Here we can see what is quite obvious to, really, anyone at this point from being jerked around so much by carriers. Yes folks, this is throttling coding. When we made the AT&T Hacked Carrier Update, this was the first line of coding to be scrapped when the project started. Immediately, through my testing on an AT&T iPhone 5 and iPad 4th generation, there were significant and noticeable results. There is no argueing or disputing that this is clear evidence you are purposely, 24/7, being throttled, even if you haven’t used more data than your authorized to use or that you’ve purchased with your hard earned money. AT&T users, do you think this is fair?
The theory is that Apple limits the capabilities of the device in order to combat the large amount of data/bandwidth iOS device users consume and ease congestion on carrier networks. Brown found signs of throttling data speeds for Verizon and Sprint too. The only carrier that is apparently not limiting the iPhone 5’s capabilities is T-Mobile.
Brown also says “Apple has band preferences set for T-Mobile and AT&T causing signal issues” that could be easily fixed.
Here’s what Brown found in his analysis of the other carriers: Read more
Bloomberg reports that the Berlin Regional Court in Germany has told Apple to change its policies for managing customer’s data on its website after ruling that Apple’s terms for data use go against German laws. According to a statement posted by a German consumer group Verbraucherzentrale Bundesverband (VSBV), the courts have ruled that Apple cannot request “global consent” for use of a customer’s data” without informing the user of where and how the data will be used. It will also no longer be able to use German users’ data to “promote location-based services and products” or deliver the data to third-parties for advertising purposes: Read more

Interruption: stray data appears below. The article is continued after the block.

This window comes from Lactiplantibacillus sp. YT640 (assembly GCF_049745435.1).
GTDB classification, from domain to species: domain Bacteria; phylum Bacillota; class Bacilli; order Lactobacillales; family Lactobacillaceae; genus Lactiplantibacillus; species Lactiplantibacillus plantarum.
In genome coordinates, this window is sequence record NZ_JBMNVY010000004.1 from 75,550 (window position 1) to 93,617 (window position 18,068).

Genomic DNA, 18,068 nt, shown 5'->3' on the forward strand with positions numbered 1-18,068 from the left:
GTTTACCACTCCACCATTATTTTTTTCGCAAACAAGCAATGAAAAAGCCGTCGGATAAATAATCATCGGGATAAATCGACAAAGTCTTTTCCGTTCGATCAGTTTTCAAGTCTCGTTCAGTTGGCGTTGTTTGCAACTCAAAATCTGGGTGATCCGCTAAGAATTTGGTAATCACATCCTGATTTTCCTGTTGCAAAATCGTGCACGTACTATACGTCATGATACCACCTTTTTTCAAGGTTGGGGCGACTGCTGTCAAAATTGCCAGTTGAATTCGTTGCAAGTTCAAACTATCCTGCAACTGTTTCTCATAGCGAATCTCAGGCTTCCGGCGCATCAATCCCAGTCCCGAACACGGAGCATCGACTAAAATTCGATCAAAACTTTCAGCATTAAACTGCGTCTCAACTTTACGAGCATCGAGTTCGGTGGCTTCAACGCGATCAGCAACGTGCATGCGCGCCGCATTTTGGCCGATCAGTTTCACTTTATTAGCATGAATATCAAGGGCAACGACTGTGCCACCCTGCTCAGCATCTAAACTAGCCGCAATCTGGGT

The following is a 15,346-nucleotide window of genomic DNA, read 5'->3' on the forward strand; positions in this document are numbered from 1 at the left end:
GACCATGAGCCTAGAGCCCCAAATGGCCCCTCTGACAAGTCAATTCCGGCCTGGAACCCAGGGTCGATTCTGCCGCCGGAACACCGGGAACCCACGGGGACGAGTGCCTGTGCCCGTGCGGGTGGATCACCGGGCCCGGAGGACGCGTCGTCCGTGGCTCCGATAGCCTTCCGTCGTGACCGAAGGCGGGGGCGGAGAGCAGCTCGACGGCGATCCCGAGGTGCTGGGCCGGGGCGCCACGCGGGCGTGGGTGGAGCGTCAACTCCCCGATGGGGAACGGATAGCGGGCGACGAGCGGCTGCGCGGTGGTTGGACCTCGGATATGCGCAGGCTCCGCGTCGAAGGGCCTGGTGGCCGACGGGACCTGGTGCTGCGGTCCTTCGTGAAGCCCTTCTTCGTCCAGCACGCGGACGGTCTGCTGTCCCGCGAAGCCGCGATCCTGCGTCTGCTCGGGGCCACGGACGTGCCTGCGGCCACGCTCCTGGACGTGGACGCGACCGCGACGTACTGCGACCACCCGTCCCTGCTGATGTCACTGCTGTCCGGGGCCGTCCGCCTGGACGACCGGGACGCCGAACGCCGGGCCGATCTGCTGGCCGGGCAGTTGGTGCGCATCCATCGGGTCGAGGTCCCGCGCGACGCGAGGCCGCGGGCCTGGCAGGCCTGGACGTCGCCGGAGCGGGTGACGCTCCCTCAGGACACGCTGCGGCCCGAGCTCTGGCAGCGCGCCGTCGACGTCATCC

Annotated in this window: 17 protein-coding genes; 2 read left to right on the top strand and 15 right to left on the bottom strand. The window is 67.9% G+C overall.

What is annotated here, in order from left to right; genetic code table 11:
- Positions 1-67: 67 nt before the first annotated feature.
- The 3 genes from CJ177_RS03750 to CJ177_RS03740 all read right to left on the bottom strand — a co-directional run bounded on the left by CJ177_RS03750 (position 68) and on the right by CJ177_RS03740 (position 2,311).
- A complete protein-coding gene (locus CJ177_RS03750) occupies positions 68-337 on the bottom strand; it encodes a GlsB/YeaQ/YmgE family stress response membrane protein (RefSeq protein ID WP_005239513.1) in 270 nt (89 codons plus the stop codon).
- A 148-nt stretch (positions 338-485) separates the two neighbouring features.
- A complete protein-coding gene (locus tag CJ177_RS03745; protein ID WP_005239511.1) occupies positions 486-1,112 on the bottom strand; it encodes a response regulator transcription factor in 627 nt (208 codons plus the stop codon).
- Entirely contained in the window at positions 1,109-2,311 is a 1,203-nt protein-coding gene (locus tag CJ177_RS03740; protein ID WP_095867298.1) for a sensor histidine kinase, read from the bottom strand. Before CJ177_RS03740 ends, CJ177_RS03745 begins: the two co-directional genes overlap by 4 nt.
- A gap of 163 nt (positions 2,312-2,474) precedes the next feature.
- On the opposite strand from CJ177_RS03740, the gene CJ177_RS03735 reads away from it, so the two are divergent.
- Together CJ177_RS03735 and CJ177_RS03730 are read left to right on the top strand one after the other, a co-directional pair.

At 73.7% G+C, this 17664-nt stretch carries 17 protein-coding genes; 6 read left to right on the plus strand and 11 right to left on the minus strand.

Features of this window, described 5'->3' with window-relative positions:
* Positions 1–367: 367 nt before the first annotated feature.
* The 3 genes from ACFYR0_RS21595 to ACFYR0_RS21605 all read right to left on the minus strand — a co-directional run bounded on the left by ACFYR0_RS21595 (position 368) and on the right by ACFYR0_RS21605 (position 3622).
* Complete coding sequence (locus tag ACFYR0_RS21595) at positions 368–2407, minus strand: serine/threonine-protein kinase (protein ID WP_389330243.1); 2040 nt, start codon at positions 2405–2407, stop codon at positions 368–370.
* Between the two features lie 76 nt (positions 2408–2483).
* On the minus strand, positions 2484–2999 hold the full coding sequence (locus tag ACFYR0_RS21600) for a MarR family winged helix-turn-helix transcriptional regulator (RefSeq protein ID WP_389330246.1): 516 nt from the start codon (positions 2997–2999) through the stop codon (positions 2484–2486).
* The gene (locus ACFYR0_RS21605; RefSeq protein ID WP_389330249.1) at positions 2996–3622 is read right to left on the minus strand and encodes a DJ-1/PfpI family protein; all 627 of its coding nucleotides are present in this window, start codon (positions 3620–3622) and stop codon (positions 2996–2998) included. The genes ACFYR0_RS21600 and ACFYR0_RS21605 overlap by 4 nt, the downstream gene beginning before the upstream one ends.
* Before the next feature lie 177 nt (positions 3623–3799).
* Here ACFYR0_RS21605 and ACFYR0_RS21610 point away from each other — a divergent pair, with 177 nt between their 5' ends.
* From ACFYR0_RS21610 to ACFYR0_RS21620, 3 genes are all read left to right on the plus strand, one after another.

Today, Intel announced a new version of its Thunderbolt technology that will ship with devices in 2014. The new Thunderbolt technology supports up to 20Gbps throughput, which is up from the 10 Gbps supported by the current version of Thunderbolt.
Notably, the new technology supports 4K resolutions, which could open the door for even higher-resolution Mac displays. Perhaps, this is the technology that Apple needs to work with in order to begin a Retina display rollout for its all-in-one desktop computer, the iMac, or even Mac Pro compatible Thunderbolt displays.
While it is no secret that LTE devices are capable of burning through data quicker than their 3G counterparts burn, several reports claim many new iPad users are concerned about how quickly they are reaching their data cap. In some cases, users reported reaching their 2GB monthly cap within hours of just streaming video. According to a new report from The Wall Street Journalthatprofiled several disgruntled AT&T and Verizon customers, Apple’s “promise of superfast wireless connections collides with the reality of what those services cost.”
Doing some math that any consumer could: LTE speeds often hit 2 Megabytes/second. You would hit 2GB in 1000 seconds—or under 17 minutes.
One man profiled in the story, Brandon Wells, went through 2GB of his Verizon plan streaming March Madness college basketball games to his new iPad. WSJreports: